Explained: What is section 230, which Donald Trump wants to be 'terminated'
- Donald Trump had said that social media companies have 'unchecked power'
- Twitter is doing nothing about all of the lies & propaganda, Trump had tweeted
- The primary purpose of Section 230 is to shield owners of any 'interactive computer service' from liability
US President Donald Trump on Friday tweeted that he wants section 230, internet legislation, to be terminated for 'national security'. This comes after he signed an executive order that limits the protection social media companies such as Twitter, Facebook, and search giant Google has over content on its platforms.
Targeting Twitter, Trump had said that such companies have 'unchecked power', and wants to bring changes to Section 230, which is a part of the Communications Decency Act from 1996.
“Twitter is doing nothing about all of the lies & propaganda being put out by China or the Radical Left Democrat Party. They have targeted Republicans, Conservatives & the President of the United States. Section 230 should be revoked by Congress. Until then, it will be regulated!” Trump had tweeted earlier.
What is section 230?
Section 230 is a piece of Internet legislation, passed into law as part of the Communications Decency Act (CDA) of 1996 (a common name for Title V of the Telecommunications Act of 1996), formally codified as Section 230 of the Communications Act of 1934 at 47 U.S.C.§ 230.
According to Section 230: "No provider or user of an interactive computer service shall be treated as the publisher or speaker of any information provided by another information content provider."
The primary purpose of Section 230 is to shield owners of any 'interactive computer service' from liability for anything posted by third parties.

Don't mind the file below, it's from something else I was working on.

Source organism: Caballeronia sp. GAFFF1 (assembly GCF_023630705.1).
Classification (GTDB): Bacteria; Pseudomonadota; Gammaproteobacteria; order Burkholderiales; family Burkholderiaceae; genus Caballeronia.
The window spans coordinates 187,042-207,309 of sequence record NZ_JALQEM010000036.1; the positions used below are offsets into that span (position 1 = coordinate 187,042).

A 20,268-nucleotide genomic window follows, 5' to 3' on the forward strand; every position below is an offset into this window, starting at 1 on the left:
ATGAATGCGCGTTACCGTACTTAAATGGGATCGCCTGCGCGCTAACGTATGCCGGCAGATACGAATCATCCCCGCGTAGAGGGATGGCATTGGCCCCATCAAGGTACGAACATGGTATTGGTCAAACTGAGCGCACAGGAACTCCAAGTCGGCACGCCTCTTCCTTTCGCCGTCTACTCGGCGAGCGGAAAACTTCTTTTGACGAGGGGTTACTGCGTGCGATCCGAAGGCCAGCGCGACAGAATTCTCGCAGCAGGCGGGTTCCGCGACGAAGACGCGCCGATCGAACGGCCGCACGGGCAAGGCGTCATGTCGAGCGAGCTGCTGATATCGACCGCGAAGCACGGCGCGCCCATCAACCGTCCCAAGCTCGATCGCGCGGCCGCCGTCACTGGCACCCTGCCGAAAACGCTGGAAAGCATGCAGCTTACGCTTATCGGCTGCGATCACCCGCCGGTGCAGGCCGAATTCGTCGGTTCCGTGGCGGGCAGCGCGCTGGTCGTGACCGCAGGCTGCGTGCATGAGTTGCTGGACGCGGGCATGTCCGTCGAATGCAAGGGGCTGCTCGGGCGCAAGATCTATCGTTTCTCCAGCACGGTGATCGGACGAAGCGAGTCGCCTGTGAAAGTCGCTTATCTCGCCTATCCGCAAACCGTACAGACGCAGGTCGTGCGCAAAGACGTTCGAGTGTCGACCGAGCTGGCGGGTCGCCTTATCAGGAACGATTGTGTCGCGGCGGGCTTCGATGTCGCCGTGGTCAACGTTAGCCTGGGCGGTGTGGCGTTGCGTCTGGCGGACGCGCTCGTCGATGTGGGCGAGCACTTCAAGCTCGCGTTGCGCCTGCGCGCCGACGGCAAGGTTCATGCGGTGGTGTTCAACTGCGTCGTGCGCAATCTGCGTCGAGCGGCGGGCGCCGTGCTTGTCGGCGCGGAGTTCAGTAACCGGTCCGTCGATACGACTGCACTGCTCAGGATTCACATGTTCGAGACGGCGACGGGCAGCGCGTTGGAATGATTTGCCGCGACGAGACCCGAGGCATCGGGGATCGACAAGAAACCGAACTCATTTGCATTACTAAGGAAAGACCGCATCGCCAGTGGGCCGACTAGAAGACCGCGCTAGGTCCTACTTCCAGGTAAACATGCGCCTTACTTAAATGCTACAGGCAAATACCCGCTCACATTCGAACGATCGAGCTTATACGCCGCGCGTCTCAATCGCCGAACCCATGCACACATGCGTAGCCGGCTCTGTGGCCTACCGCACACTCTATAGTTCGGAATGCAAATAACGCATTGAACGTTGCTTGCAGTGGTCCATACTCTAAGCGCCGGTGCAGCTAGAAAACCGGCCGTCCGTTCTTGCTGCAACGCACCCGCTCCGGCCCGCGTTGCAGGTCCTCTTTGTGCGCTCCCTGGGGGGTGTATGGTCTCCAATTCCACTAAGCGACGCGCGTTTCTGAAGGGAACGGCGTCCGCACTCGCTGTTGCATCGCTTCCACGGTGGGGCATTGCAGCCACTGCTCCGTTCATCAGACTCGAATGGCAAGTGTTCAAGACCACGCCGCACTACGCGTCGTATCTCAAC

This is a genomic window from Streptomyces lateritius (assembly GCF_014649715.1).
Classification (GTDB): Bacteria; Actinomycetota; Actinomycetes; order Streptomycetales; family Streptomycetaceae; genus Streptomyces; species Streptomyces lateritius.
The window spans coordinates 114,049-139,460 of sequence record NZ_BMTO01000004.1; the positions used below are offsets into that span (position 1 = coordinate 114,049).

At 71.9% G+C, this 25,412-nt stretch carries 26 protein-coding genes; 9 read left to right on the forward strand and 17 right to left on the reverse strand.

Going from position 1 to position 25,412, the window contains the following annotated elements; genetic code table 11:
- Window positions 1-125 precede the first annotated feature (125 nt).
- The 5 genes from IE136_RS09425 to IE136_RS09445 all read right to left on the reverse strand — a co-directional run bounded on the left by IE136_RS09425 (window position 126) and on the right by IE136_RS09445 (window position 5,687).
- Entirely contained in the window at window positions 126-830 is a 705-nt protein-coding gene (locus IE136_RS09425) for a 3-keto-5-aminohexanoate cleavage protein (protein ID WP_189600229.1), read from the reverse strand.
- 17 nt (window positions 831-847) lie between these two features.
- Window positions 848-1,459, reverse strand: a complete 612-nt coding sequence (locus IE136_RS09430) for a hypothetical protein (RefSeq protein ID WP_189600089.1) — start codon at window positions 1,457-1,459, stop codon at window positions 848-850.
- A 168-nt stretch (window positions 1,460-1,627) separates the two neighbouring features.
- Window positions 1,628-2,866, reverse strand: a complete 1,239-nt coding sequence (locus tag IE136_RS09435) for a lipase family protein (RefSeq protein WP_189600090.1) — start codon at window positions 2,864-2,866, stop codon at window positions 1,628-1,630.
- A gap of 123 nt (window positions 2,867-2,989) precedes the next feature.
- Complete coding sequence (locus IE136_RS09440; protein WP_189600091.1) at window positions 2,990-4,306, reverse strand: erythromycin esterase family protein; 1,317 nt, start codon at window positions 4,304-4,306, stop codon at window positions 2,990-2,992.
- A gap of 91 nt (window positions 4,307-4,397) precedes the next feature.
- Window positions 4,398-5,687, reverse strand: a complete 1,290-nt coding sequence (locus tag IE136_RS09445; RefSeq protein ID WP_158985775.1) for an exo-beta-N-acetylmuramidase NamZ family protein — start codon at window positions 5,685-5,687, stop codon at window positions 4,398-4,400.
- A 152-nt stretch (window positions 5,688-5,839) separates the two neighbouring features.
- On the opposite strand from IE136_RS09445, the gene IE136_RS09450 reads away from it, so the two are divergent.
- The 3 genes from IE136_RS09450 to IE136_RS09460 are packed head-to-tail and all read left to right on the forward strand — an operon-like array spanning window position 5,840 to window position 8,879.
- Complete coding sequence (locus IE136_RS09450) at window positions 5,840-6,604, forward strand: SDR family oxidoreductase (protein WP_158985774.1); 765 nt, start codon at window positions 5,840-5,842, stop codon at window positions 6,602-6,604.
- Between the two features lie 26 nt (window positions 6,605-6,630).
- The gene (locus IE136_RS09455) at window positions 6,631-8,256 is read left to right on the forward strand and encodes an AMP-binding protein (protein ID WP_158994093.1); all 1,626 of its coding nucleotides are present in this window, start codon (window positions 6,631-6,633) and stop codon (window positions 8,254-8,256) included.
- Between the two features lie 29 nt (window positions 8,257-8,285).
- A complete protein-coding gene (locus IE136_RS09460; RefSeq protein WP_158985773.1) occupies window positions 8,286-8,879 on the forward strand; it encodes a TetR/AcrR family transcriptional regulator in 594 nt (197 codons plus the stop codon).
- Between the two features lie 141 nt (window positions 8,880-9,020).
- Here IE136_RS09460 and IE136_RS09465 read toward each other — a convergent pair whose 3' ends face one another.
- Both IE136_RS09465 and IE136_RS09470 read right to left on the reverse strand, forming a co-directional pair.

Section 230, a part of a law called the Communications Decency Act, aimed at curbing online pornography. Most of that law was struck down but Section 230 remains.
Section 230 and political bias
Targeting fake news and the US presidential elections, Trump and others have attacked Section 230, saying it has given companies too much legal protection, allowing them to escape unscathed.
The law, which is becoming a partisan issue because of Republican lawmakers' belief that social media companies take down more right-wing content as compared to left-wing or liberal. However, Twitter CEO Jack Dorsey has maintained that Twitter's algorithm doesn't reflect anybody's political leaning.
Can Trump bring changes to Section 230?
Only Congress can change Section 230. In 2018, the law was modified to make it possible to prosecute platforms that were used by alleged sex traffickers.
Even though Trump can't bring changes to the law all by himself, the threat of persistent charge by the government against social media companies could be enough.